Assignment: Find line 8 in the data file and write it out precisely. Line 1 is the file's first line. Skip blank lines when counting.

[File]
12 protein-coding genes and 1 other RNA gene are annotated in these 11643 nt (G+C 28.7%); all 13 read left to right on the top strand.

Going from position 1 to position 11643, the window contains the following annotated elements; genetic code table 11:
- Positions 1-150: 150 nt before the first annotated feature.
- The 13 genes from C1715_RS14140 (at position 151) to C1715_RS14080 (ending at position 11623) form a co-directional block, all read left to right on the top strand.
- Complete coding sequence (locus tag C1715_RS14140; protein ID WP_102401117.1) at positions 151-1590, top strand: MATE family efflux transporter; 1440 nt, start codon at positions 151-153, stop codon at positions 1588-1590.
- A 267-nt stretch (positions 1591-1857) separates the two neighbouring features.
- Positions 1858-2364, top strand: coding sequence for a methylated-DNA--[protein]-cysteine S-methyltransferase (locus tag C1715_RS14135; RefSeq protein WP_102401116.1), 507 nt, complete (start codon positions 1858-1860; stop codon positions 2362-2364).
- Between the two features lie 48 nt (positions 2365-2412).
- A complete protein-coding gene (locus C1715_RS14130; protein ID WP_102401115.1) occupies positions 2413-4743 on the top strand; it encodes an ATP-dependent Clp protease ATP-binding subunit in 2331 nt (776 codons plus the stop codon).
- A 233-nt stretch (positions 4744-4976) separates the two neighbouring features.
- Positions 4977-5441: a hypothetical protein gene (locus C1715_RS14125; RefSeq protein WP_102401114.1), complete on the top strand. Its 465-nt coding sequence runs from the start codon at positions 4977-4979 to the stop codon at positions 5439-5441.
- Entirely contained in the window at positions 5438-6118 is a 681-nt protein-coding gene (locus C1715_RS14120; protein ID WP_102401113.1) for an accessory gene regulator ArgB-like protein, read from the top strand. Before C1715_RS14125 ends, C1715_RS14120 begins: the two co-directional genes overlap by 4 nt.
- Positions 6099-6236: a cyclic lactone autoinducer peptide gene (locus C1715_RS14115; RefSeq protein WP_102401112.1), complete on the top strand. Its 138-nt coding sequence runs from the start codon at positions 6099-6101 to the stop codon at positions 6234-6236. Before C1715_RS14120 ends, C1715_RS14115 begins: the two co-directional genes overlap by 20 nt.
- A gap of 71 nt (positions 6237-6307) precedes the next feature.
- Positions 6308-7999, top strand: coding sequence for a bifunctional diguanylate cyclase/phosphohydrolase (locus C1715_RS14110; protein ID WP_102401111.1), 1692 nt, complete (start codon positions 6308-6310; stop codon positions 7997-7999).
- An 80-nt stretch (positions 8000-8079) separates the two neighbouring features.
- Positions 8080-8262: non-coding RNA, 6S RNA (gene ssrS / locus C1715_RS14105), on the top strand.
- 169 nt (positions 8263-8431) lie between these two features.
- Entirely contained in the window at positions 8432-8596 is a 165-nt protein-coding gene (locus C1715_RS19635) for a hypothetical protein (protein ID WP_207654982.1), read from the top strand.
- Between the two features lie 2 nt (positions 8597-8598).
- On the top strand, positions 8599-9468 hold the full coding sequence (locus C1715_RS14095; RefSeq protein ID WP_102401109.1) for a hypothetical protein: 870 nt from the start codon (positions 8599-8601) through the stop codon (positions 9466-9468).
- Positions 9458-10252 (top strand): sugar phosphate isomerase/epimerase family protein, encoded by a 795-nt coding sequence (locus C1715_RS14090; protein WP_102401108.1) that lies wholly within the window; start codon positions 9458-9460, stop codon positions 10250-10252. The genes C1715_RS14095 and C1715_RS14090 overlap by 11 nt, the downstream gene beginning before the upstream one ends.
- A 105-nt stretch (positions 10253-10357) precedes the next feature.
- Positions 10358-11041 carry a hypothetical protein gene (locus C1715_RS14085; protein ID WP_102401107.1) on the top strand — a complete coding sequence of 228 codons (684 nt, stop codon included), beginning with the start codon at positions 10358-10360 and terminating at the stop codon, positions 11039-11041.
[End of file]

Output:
- Between the two features lie 48 nt (positions 2365-2412).